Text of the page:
This Bill and a series of related measures to remove or weaken protections provided by EU law looks like cover for stripping away democratic rights and high EU standards for food and other products, as well as employment, environmental, health and consumer protection. For example, holiday and sick pay, parental leave, pension guarantees and safe limits on working time could be scrapped by Ministers using ‘secondary legislation’, i.e. without full debate in the Commons. Such protections could even just disappear from the statute book overnight, without any debate, as a result of an irresponsible ‘sunset clause’ set for the end of 2023.  

This is a bonfire of laws that work, to replace them either with a vacuum or with laws that make life worse.  TUC leader Frances O’Grady has said: “If this bill becomes law, vital protections could disappear overnight.” 

This process is also set to: 

  • waste vast civil service time, with Britain in the worst economic crisis in decades; 
  • create chaos in courts and employment tribunals, as long-established case law is invalidated; 
  • cause massive uncertainty for businesses; 
  • create additional trade barriers with the EU, by weakening UK regulation so that products for the UK market may not meet standards needed for export to the EU;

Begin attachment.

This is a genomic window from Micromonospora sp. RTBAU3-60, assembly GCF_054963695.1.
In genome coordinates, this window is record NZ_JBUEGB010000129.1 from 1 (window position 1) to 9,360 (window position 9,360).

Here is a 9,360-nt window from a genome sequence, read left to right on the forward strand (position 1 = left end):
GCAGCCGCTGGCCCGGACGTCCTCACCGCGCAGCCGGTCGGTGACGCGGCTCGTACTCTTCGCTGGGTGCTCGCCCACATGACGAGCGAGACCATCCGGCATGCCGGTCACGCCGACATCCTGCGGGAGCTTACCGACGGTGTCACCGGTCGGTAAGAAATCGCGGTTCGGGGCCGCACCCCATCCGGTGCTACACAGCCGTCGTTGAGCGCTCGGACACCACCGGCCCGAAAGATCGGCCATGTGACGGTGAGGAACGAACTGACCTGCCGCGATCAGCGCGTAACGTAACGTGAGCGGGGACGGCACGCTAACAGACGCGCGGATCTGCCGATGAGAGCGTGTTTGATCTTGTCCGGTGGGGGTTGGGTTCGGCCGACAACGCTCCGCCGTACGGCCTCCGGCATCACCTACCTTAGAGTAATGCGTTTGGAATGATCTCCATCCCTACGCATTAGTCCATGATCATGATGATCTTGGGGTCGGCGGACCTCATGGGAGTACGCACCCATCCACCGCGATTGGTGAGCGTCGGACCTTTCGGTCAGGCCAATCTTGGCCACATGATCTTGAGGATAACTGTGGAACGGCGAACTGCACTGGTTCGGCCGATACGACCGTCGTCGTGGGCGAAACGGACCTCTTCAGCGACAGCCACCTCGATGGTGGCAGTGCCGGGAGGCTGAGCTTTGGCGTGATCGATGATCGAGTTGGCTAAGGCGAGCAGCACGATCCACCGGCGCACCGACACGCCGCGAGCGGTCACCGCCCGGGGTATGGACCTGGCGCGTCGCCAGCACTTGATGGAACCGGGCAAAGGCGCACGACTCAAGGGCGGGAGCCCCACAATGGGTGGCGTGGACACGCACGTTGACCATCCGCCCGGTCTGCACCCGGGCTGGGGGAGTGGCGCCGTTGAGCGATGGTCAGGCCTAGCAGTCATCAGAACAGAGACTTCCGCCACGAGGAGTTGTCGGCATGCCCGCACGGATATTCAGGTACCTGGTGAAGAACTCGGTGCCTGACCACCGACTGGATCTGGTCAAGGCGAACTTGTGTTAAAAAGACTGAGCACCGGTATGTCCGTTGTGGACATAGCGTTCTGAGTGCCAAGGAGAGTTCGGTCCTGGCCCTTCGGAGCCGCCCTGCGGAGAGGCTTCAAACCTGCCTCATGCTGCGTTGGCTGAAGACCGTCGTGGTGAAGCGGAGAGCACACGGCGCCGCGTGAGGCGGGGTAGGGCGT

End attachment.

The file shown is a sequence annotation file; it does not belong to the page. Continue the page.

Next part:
• potentially provoke a trade war with the EU, by breaking the level playing field clauses in the Trade and Cooperation Agreement, intended to prevent a deregulatory race to the bottom; 
  • fail to respect the rights of the devolved nations to legislate for their jurisdictions. 

Many argue that the government will have no choice but to accept amendments watering down the Bill – for example by extending the sunset clause to 2026 – given the intense criticism from business, trade unions, consumer organisations, environmentalists and apolitical mass movements like the National Trust and Royal Society for the Protection of Birds.  

But simply removing the worst aspects of this Bill would not end the Brexit government’s dangerous overall agenda of doctrinaire deregulation and divergence from tried and tested EU law.  

A ream of other legislation is in the pipeline, on areas such as data protection, financial services, public procurement and many more. All of it will need to be scrutinised and fiercely opposed in any areas where it poses risks to individual rights, the economy or the environment.  

The government has not identified any significant, credible opportunities from Brexit. Jacob-Rees Mogg’s nine-point list - he obviously couldn’t find a tenth – was ridiculed even by many on his own side. For example, his proposal to allow energy inefficient vacuum cleaners in the UK was a charter for manufacturers to dump stocks of obsolete goods that they are no longer allowed to sell in the EU and that they are not interested in making, or making parts for, in the future.  

Despite a biased consultation, businesses and consumer organisations have given an emphatic thumbs down to the government’s nostalgia-fuelled idea of allowing products to be labelled solely in old imperial measures. Imperial measures were already used perfectly legally alongside metric ones when the UK was in the EU. Many younger Brits do not even understand imperial measures. Their sole use would prevent products from being exported and inhibit trade. 

But the fanatically deregulatory government is interested only in empty Brexiteer gesture politics rather than real opportunities that would bring genuine benefits.